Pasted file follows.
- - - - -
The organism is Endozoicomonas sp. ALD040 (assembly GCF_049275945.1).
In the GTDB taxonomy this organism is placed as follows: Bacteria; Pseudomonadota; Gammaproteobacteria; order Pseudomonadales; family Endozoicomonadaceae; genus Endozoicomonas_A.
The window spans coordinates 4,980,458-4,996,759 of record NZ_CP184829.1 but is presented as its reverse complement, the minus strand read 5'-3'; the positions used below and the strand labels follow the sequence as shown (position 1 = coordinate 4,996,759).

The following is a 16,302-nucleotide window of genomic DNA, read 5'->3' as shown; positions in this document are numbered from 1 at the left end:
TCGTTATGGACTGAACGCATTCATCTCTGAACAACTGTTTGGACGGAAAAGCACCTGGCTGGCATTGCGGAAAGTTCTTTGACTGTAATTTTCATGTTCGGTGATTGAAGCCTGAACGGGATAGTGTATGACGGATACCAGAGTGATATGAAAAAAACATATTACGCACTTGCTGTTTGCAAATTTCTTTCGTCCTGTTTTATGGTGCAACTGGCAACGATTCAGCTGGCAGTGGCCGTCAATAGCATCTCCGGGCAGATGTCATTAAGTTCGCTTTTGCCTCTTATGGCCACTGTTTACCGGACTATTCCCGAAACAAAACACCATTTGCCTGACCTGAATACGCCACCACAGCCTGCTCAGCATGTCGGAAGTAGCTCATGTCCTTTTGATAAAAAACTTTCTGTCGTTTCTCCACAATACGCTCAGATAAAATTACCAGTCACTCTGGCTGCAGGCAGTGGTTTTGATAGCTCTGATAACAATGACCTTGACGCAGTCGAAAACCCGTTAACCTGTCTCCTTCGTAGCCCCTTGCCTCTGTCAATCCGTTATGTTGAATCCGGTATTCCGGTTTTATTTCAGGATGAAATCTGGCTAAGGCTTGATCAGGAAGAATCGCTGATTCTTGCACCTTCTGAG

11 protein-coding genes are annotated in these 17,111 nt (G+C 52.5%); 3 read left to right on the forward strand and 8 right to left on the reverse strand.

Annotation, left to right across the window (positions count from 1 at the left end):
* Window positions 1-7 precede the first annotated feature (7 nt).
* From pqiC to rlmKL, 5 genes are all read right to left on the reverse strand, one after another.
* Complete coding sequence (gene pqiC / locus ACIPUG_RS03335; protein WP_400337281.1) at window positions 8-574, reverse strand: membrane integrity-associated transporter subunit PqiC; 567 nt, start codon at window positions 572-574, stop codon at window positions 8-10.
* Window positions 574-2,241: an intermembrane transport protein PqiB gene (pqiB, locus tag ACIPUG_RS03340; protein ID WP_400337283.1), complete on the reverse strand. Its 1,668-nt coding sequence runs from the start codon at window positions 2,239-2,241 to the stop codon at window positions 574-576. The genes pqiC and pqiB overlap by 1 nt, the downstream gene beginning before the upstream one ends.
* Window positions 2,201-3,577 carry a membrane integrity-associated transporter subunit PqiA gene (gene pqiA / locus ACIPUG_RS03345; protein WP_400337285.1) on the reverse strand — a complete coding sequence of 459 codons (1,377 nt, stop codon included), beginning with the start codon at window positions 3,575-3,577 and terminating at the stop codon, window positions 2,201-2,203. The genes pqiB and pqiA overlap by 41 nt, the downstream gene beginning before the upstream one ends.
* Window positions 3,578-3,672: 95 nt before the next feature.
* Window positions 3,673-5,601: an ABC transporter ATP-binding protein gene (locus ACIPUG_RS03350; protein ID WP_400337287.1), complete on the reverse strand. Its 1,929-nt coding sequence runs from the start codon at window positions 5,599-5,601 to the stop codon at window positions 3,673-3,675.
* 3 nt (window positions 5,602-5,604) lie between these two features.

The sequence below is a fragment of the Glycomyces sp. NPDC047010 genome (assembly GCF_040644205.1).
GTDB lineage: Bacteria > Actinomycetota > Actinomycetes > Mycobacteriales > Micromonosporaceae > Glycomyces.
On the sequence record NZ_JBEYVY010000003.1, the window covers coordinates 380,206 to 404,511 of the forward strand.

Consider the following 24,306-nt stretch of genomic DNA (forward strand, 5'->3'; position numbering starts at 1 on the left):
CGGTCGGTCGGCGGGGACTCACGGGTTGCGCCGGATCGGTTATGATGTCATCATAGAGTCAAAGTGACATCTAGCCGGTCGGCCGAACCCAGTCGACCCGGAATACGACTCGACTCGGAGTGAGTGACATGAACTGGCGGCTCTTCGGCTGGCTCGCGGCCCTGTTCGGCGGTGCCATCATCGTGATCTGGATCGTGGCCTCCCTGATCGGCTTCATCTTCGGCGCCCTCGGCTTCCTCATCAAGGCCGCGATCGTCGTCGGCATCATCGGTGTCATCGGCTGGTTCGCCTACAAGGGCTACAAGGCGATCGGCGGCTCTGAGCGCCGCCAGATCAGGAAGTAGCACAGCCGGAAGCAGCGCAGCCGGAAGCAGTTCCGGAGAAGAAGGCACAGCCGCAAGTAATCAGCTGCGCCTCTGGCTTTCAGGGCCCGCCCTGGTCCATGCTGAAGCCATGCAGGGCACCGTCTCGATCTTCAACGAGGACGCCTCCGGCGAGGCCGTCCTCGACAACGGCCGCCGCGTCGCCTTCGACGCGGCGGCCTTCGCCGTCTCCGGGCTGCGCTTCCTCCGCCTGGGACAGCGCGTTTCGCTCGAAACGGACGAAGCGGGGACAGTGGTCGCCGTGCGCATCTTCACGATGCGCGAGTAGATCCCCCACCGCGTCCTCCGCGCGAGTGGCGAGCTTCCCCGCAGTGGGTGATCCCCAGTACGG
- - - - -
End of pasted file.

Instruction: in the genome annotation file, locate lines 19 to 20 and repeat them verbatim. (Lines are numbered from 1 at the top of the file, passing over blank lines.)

Consider the following 24,306-nt stretch of genomic DNA (forward strand, 5'->3'; position numbering starts at 1 on the left):
CGGTCGGTCGGCGGGGACTCACGGGTTGCGCCGGATCGGTTATGATGTCATCATAGAGTCAAAGTGACATCTAGCCGGTCGGCCGAACCCAGTCGACCCGGAATACGACTCGACTCGGAGTGAGTGACATGAACTGGCGGCTCTTCGGCTGGCTCGCGGCCCTGTTCGGCGGTGCCATCATCGTGATCTGGATCGTGGCCTCCCTGATCGGCTTCATCTTCGGCGCCCTCGGCTTCCTCATCAAGGCCGCGATCGTCGTCGGCATCATCGGTGTCATCGGCTGGTTCGCCTACAAGGGCTACAAGGCGATCGGCGGCTCTGAGCGCCGCCAGATCAGGAAGTAGCACAGCCGGAAGCAGCGCAGCCGGAAGCAGTTCCGGAGAAGAAGGCACAGCCGCAAGTAATCAGCTGCGCCTCTGGCTTTCAGGGCCCGCCCTGGTCCATGCTGAAGCCATGCAGGGCACCGTCTCGATCTTCAACGAGGACGCCTCCGGCGAGGCCGTCCTCGACAACGGCCGCCGCGTCGCCTTCGACGCGGCGGCCTTCGCCGTCTCCGGGCTGCGCTTCCTCCGCCTGGGACAGCGCGTTTCGCTCGAAACGGACGAAGCGGGGACAGTGGTCGCCGTGCGCATCTTCACGATGCGCGAGTAGATCCCCCACCGCGTCCTCCGCGCGAGTGGCGAGCTTCCCCGCAGTGGGTGATCCCCAGTACGG